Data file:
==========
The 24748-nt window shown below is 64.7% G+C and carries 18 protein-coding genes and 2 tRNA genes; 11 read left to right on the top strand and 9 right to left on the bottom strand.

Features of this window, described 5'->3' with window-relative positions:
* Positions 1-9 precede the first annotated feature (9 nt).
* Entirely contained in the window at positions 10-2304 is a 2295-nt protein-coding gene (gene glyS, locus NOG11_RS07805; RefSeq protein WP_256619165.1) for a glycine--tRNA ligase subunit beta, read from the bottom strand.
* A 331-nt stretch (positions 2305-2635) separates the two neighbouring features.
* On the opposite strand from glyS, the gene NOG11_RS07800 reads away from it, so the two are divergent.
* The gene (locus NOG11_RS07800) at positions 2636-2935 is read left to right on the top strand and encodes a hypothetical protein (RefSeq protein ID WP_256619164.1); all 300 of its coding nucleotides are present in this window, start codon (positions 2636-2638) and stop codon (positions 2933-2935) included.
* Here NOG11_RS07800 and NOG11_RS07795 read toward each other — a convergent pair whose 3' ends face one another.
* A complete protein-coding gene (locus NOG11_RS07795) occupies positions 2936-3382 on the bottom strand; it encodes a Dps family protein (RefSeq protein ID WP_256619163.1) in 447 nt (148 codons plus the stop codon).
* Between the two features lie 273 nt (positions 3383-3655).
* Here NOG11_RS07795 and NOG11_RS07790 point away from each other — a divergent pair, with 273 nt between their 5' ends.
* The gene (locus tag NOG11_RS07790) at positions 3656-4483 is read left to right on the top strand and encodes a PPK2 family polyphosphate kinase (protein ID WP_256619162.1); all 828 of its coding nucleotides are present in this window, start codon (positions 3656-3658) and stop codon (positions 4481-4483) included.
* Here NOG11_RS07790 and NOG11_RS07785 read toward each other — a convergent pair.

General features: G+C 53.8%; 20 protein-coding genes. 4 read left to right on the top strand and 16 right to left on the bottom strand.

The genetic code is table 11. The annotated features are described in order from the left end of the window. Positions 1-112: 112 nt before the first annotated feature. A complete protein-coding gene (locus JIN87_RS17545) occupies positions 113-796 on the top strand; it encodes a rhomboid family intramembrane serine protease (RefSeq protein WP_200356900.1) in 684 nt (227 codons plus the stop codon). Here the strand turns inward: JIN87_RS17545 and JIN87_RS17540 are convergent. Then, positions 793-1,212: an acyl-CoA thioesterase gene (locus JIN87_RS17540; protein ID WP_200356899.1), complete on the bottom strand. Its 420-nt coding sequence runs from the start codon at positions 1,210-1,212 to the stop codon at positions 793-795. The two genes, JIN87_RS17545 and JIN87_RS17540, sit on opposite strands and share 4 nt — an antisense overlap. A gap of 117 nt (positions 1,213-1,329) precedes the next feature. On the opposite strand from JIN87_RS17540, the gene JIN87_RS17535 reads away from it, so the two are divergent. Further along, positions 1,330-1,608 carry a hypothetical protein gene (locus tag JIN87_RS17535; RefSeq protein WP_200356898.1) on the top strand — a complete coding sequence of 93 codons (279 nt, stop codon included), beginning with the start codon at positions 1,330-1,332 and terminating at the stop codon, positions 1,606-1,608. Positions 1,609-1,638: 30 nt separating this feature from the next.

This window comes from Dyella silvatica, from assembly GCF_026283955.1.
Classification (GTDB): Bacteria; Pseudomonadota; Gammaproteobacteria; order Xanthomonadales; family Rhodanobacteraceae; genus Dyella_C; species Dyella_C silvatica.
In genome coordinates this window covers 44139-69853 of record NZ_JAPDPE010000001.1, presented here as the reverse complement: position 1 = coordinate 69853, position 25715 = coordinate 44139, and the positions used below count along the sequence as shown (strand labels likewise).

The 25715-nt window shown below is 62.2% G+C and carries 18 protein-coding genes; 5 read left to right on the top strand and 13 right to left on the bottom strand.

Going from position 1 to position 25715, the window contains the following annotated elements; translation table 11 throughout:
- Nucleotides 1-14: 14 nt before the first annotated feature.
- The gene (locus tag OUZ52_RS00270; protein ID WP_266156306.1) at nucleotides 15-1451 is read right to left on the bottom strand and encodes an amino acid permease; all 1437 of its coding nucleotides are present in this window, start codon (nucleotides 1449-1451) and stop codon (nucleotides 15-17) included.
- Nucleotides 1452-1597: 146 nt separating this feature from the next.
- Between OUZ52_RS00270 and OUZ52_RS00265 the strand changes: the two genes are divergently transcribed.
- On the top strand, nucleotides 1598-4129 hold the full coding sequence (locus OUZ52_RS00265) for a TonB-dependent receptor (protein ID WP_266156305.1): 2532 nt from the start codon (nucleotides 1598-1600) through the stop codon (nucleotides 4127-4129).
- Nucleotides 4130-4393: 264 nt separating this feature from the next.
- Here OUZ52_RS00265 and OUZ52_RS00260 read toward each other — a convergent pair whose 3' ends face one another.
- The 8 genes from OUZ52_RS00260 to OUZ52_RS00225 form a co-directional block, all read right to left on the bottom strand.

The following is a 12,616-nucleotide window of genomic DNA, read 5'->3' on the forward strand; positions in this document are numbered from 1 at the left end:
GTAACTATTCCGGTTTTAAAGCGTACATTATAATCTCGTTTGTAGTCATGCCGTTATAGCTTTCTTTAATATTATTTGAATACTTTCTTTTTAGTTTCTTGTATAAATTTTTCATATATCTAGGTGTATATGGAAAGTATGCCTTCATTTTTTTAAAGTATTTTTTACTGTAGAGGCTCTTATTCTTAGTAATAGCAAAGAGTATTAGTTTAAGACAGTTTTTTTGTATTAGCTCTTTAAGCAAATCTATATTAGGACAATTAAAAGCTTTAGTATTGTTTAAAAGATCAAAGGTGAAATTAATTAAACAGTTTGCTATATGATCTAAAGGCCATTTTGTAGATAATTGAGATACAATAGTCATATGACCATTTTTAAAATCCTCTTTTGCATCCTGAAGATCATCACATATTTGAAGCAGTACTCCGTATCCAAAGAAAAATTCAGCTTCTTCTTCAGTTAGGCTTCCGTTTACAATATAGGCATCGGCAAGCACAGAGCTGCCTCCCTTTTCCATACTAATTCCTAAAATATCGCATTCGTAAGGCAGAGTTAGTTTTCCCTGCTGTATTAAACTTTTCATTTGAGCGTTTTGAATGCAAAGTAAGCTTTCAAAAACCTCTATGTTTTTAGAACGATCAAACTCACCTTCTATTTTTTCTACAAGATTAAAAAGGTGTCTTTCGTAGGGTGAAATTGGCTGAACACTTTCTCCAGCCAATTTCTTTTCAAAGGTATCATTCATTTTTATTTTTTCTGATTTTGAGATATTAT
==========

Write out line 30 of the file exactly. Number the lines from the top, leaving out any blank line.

GTAACTATTCCGGTTTTAAAGCGTACATTATAATCTCGTTTGTAGTCATGCCGTTATAGCTTTCTTTAATATTATTTGAATACTTTCTTTTTAGTTTCTTGTATAAATTTTTCATATATCTAGGTGTATATGGAAAGTATGCCTTCATTTTTTTAAAGTATTTTTTACTGTAGAGGCTCTTATTCTTAGTAATAGCAAAGAGTATTAGTTTAAGACAGTTTTTTTGTATTAGCTCTTTAAGCAAATCTATATTAGGACAATTAAAAGCTTTAGTATTGTTTAAAAGATCAAAGGTGAAATTAATTAAACAGTTTGCTATATGATCTAAAGGCCATTTTGTAGATAATTGAGATACAATAGTCATATGACCATTTTTAAAATCCTCTTTTGCATCCTGAAGATCATCACATATTTGAAGCAGTACTCCGTATCCAAAGAAAAATTCAGCTTCTTCTTCAGTTAGGCTTCCGTTTACAATATAGGCATCGGCAAGCACAGAGCTGCCTCCCTTTTCCATACTAATTCCTAAAATATCGCATTCGTAAGGCAGAGTTAGTTTTCCCTGCTGTATTAAACTTTTCATTTGAGCGTTTTGAATGCAAAGTAAGCTTTCAAAAACCTCTATGTTTTTAGAACGATCAAACTCACCTTCTATTTTTTCTACAAGATTAAAAAGGTGTCTTTCGTAGGGTGAAATTGGCTGAACACTTTCTCCAGCCAATTTCTTTTCAAAGGTATCATTCATTTTTATTTTTTCTGATTTTGAGATATTAT